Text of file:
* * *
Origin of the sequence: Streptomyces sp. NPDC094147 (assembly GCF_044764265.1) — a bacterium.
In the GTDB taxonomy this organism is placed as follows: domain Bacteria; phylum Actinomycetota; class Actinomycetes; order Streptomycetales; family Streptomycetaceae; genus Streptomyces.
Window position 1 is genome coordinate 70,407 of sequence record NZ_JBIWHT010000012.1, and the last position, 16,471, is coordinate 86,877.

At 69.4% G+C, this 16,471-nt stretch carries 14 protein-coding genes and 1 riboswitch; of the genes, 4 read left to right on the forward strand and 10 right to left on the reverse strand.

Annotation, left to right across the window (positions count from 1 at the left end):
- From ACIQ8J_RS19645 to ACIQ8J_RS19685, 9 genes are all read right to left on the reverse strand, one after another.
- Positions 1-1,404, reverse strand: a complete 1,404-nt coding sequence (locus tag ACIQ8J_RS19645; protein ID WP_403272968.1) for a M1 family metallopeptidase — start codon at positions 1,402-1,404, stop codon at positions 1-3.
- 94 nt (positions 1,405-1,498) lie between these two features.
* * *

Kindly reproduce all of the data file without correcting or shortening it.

Origin of the sequence: Streptomyces sp. NPDC094147 (assembly GCF_044764265.1) — a bacterium.
In the GTDB taxonomy this organism is placed as follows: domain Bacteria; phylum Actinomycetota; class Actinomycetes; order Streptomycetales; family Streptomycetaceae; genus Streptomyces.
Window position 1 is genome coordinate 70,407 of sequence record NZ_JBIWHT010000012.1, and the last position, 16,471, is coordinate 86,877.

At 69.4% G+C, this 16,471-nt stretch carries 14 protein-coding genes and 1 riboswitch; of the genes, 4 read left to right on the forward strand and 10 right to left on the reverse strand.

Annotation, left to right across the window (positions count from 1 at the left end):
- From ACIQ8J_RS19645 to ACIQ8J_RS19685, 9 genes are all read right to left on the reverse strand, one after another.
- Positions 1-1,404, reverse strand: a complete 1,404-nt coding sequence (locus tag ACIQ8J_RS19645; protein ID WP_403272968.1) for a M1 family metallopeptidase — start codon at positions 1,402-1,404, stop codon at positions 1-3.
- 94 nt (positions 1,405-1,498) lie between these two features.